Hedge Fund Managers Ditch Decorum in Shouting Match Over China

EJF Capital's Friedman says the bearishness has gone overboard while MB Advisors's Berg joins with the naysayers at SALT conference.

A fiery exchange between money managers Emanuel Friedman, Milton Berg and Don Brownstein broke with the polite decorum of the SkyBridge Alternatives Conference, one of the biggest annual events for the hedge fund world. Thats because the topic was China.

Friedman, co-founder of hedge fund EJF Capital, said he was reminded of overblown reactions to the late 1990s Asian financial crisis: People said, Well Korea, its finished, its collapsed. People are in the streets.

The issue is not that,shot back fellow panelist Berg of MB Advisors. The issue is not that! Friedman then shouted, People are in the streets!” his volume rising as he repeated it five more times.

China, where a currency devaluation sent shock waves worldwide last year, is dividing the biggest names in finance more than any other market. Larry Fink of BlackRock Inc. said in April that Chinas aggressive policy to stimulate the economy is working and the risk of a bubble bursting is only about20 percent. Billionaire investor George Soros said last month that the nations debt-fueled economy resembles the U.S. in2007-08, at the onset of the global financial crisis.

The clash Wednesday at the Bellagio hotel inLas Vegas, where 1,800 hedge fund industry executives are gathering, contrasts with last years meeting, where many money managers expressedconfidencein China. Last May, Passport Capitals John Burbank — now a China bear — predicted that China would come through its economic slowdown strong and positive. Michael Novogratz, who at the time ran Fortress Investment Group LLCs macro fund business, predicted that the country was on the brink of one of the greatestbull marketsweve seen.

Herd Mentality

China Investment Corp.s Roslyn Zhang and others found themselves on the defensive on Wednesdays panel. The CIC executive saidhedge fund managers, many of whom have never been to China, were succumbing to a herd mentality in betting against the yuan.

They really dont know much about China but they just spend two seconds and put on the trade, she said. Should we pay 2 and 20 for treatment like this? she said, referring to industry fees, traditionally 2 percent of assets and 20 percent of profits.

Zhang, a managing director at the nations largest sovereign wealth fund, said investors fail to grasp that Chinas massive size requires large-scale construction, pushing back at concerns that the country is building bridges to nowhere. She said the countrys leverage and militarization compare favorably with the same metrics in the U.S.

When you put that all together, China is actually not that scary, she said. If youre worried about China, you should be twice as worried about here.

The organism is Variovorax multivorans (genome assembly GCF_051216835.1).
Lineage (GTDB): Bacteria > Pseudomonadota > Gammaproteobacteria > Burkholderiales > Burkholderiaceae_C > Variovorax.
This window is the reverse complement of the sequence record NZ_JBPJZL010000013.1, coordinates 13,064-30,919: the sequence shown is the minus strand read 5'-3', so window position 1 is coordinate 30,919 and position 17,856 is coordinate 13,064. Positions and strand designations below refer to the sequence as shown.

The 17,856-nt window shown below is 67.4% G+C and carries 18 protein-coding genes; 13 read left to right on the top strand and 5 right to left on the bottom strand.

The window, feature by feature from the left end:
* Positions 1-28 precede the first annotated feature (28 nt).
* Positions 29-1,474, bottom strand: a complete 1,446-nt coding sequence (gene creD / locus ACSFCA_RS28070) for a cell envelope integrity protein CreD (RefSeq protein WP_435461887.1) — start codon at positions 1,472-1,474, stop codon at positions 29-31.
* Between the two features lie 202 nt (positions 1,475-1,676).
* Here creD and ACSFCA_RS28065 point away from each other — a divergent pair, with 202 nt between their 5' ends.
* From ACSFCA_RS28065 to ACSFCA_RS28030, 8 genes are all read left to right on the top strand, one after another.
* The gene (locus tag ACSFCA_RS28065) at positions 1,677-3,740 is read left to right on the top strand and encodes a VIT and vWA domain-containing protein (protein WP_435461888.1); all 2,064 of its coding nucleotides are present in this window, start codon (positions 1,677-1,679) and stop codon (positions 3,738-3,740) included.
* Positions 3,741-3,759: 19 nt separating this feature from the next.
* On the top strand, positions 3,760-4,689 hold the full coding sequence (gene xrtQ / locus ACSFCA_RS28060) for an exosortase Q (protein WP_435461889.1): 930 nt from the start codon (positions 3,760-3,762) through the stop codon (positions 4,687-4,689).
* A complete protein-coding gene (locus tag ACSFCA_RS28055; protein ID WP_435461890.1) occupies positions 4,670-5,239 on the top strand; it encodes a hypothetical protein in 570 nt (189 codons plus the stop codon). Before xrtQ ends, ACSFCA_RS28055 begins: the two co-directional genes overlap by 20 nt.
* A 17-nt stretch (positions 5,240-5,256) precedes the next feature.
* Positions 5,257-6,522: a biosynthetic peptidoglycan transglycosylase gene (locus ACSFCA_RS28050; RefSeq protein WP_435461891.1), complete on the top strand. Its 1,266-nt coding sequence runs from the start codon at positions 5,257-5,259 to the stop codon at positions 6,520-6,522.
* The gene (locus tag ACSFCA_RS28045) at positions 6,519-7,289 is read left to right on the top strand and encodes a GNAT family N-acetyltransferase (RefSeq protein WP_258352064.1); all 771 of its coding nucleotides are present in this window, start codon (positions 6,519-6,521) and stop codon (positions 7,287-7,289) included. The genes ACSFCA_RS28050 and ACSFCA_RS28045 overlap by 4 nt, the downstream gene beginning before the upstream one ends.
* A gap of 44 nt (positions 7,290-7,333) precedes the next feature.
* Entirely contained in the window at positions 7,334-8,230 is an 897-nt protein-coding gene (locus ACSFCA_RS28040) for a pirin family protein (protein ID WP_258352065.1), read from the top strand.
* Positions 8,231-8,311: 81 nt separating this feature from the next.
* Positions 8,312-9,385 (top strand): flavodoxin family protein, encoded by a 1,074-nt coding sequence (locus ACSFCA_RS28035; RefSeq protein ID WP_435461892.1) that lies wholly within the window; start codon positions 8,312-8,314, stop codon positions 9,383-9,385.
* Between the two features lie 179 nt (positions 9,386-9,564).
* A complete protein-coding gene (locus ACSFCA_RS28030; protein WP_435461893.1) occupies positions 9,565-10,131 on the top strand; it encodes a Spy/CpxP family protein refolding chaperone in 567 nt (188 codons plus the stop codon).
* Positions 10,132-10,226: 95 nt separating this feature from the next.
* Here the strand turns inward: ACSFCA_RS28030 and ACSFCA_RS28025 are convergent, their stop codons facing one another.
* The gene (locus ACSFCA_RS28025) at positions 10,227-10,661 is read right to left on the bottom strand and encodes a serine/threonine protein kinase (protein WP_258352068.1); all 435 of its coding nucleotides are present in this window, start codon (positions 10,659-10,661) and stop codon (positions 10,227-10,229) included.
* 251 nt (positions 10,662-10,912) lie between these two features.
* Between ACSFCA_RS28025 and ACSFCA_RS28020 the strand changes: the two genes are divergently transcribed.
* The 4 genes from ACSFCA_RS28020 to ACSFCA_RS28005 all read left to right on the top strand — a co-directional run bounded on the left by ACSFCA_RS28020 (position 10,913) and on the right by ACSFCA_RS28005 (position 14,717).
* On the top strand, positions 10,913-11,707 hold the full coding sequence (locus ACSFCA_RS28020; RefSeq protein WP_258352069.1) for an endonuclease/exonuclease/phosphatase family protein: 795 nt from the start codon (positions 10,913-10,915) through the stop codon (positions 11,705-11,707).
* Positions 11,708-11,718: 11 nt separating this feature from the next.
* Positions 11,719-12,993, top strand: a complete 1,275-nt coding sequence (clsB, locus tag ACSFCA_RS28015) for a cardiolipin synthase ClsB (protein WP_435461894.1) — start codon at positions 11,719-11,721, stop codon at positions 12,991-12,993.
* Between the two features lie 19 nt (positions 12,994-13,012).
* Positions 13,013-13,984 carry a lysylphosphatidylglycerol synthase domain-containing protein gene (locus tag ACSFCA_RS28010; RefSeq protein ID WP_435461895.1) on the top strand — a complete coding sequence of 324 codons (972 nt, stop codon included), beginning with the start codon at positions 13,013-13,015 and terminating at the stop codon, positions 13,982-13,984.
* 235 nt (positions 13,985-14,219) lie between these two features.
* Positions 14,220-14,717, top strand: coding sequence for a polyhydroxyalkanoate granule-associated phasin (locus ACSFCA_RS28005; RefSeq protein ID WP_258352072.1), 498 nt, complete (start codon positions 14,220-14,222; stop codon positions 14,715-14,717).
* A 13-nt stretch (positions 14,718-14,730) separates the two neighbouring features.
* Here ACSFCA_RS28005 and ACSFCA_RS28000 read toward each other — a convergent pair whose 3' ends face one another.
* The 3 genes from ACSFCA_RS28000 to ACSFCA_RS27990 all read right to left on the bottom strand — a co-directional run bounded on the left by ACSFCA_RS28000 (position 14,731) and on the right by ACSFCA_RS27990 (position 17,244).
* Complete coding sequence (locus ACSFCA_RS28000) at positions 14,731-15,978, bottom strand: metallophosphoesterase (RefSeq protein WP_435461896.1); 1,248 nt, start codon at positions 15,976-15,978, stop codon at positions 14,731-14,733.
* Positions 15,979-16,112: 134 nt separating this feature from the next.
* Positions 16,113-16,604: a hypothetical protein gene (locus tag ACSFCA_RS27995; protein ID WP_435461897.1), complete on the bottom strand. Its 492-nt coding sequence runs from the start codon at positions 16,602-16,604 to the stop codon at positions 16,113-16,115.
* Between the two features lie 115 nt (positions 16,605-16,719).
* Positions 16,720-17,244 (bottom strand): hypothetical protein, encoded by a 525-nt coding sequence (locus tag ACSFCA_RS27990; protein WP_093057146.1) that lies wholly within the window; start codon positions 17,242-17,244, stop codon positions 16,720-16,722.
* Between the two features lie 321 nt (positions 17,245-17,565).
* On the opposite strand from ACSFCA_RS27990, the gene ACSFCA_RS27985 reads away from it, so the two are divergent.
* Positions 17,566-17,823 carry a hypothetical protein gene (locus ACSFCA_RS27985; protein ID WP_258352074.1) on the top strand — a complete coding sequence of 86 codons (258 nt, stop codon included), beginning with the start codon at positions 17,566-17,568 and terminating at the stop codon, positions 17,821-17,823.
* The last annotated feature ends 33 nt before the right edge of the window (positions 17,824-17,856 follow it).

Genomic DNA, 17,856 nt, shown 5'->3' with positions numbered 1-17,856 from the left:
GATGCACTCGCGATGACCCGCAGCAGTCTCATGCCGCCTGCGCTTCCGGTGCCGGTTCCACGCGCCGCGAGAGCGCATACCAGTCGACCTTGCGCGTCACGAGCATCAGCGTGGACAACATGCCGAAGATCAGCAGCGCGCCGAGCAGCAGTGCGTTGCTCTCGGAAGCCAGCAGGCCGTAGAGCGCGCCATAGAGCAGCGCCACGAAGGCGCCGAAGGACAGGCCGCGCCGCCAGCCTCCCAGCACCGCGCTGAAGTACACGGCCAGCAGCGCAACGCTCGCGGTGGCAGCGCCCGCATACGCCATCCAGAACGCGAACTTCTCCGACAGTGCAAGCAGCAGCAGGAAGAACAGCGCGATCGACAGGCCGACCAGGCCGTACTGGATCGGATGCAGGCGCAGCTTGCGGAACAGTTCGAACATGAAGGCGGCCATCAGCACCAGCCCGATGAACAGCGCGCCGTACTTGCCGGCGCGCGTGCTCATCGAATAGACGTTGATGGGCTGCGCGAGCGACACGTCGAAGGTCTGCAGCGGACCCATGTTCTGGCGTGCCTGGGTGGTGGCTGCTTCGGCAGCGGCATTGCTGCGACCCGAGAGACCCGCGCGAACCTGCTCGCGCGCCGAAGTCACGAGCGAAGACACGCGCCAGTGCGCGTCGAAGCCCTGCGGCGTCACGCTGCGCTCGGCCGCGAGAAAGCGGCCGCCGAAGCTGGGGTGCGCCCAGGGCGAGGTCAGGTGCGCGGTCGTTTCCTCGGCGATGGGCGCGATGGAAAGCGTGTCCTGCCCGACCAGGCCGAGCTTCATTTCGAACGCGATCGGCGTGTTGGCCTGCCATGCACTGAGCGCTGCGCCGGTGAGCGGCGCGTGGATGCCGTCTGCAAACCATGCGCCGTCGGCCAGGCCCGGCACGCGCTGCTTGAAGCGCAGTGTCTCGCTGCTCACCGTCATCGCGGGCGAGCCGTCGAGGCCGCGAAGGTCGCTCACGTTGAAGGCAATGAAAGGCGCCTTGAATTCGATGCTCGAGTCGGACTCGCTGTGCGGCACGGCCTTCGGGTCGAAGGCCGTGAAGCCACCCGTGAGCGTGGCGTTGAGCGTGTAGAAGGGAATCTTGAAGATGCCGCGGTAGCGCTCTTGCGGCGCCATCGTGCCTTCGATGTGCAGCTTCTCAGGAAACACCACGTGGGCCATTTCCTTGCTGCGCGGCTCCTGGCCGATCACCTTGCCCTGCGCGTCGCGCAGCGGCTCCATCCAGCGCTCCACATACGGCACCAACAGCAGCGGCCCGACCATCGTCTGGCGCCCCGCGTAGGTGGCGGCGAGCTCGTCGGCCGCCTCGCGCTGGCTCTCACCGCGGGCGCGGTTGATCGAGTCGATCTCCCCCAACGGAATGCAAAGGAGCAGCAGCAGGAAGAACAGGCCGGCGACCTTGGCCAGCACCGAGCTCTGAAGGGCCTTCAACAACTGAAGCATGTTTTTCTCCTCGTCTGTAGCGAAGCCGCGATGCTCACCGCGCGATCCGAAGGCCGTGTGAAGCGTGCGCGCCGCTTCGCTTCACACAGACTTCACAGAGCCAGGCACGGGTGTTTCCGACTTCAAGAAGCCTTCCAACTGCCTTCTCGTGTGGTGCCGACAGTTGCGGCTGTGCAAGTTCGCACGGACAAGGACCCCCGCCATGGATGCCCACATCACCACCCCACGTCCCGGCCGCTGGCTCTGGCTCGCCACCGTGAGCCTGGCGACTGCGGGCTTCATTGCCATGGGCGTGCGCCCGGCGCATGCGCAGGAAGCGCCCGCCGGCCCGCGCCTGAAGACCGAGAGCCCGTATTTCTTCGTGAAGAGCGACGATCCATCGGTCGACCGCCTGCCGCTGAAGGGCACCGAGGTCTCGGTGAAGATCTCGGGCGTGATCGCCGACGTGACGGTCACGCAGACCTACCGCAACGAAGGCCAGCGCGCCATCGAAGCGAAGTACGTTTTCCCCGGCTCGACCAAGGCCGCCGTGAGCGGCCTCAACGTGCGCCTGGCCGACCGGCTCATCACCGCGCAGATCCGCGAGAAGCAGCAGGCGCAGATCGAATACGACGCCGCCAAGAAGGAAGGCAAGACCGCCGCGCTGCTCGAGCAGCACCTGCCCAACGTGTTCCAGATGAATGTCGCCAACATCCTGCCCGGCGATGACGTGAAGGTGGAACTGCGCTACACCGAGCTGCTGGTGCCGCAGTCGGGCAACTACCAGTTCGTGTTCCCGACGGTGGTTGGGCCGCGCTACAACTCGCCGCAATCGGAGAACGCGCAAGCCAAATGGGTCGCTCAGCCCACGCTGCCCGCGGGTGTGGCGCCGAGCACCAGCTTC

Bearish Bass

If Zhang was spearheading the bulls, then Kyle Bass was leading the bears. Bass, of Hayman Capital Management, said at a later discussion that Chinas economy was already experiencing ahard landing, creating one of the biggest macro imbalances the world has ever seen.” Bass, whos highlighted woes in the nations banking sector, said economies closely tied to China, such as Hong Kong and Malaysia, are beginning to stumble.

Credit in Southeast Asian emerging markets including Malaysia and Thailand has grown recklessly and Hong Kongs property market is in free fall, he said.

Money managers on stage with him mostly agreed. It may be a little slower than Kyle thinks, said Kenneth Tropin, founder of the $12 billion macro hedge fund Graham Capital Management. But a spike in commodity prices, driven by Chinese retail investors, is a sign that things may become unglued, he said, adding, its a question of timing.

At least five commodities in China gained more than 50 percent from their recent lows in just over two months as daily turnover on the nations futures markets jumped by the equivalent of $183 billion.

Vote Sanders

Paul Brewer, chief investment officer of Rubicon Fund Management, said Chinas woes are worse than the U.S. subprime housing crisis.

Leon Cooperman, who runs equity hedge fund Omega Advisors, was more sanguine about prospects for the worlds second-biggest economy. China has been slowing for years without thwarting a three-year rally in U.S. stocks. “Its overemphasized as an issue,” he said.

We are going to have ripples in China, saidEJFs Friedman. But this is a very powerful country. And the people who use it as some kind of bogey man — its make believe.”

Structured Portfolio Managements Brownstein concurred. China came out of a huge, huge mess and it is a huge country with a very, very diverse population, he said. I would rather put my money with a communist government than a capitalist government.

Berg suggested: Vote for Bernie Sanders.